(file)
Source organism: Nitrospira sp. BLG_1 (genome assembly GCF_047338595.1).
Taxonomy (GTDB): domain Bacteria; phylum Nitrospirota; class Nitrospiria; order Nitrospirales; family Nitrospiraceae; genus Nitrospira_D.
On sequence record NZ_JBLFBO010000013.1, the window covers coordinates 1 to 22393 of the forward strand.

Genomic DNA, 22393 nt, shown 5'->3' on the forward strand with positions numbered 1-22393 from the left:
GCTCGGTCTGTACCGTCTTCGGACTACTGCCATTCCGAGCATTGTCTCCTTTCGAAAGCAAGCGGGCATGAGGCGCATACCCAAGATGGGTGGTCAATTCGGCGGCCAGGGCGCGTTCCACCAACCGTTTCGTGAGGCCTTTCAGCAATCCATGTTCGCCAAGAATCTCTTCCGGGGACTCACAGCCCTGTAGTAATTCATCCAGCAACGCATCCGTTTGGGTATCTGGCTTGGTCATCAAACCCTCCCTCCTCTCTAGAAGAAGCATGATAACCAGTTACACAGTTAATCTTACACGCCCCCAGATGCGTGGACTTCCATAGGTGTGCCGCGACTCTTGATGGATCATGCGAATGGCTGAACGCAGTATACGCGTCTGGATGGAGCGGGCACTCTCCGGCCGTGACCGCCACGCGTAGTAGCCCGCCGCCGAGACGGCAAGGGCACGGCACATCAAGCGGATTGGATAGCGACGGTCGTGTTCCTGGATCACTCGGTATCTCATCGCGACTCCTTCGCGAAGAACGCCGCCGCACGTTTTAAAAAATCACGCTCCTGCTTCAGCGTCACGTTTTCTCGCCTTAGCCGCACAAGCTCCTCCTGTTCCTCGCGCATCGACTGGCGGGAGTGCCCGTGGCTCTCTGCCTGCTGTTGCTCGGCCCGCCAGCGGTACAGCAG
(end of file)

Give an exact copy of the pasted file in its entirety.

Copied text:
Source organism: Nitrospira sp. BLG_1 (genome assembly GCF_047338595.1).
Taxonomy (GTDB): domain Bacteria; phylum Nitrospirota; class Nitrospiria; order Nitrospirales; family Nitrospiraceae; genus Nitrospira_D.
On sequence record NZ_JBLFBO010000013.1, the window covers coordinates 1 to 22393 of the forward strand.

Genomic DNA, 22393 nt, shown 5'->3' on the forward strand with positions numbered 1-22393 from the left:
GCTCGGTCTGTACCGTCTTCGGACTACTGCCATTCCGAGCATTGTCTCCTTTCGAAAGCAAGCGGGCATGAGGCGCATACCCAAGATGGGTGGTCAATTCGGCGGCCAGGGCGCGTTCCACCAACCGTTTCGTGAGGCCTTTCAGCAATCCATGTTCGCCAAGAATCTCTTCCGGGGACTCACAGCCCTGTAGTAATTCATCCAGCAACGCATCCGTTTGGGTATCTGGCTTGGTCATCAAACCCTCCCTCCTCTCTAGAAGAAGCATGATAACCAGTTACACAGTTAATCTTACACGCCCCCAGATGCGTGGACTTCCATAGGTGTGCCGCGACTCTTGATGGATCATGCGAATGGCTGAACGCAGTATACGCGTCTGGATGGAGCGGGCACTCTCCGGCCGTGACCGCCACGCGTAGTAGCCCGCCGCCGAGACGGCAAGGGCACGGCACATCAAGCGGATTGGATAGCGACGGTCGTGTTCCTGGATCACTCGGTATCTCATCGCGACTCCTTCGCGAAGAACGCCGCCGCACGTTTTAAAAAATCACGCTCCTGCTTCAGCGTCACGTTTTCTCGCCTTAGCCGCACAAGCTCCTCCTGTTCCTCGCGCATCGACTGGCGGGAGTGCCCGTGGCTCTCTGCCTGCTGTTGCTCGGCCCGCCAGCGGTACAGCAG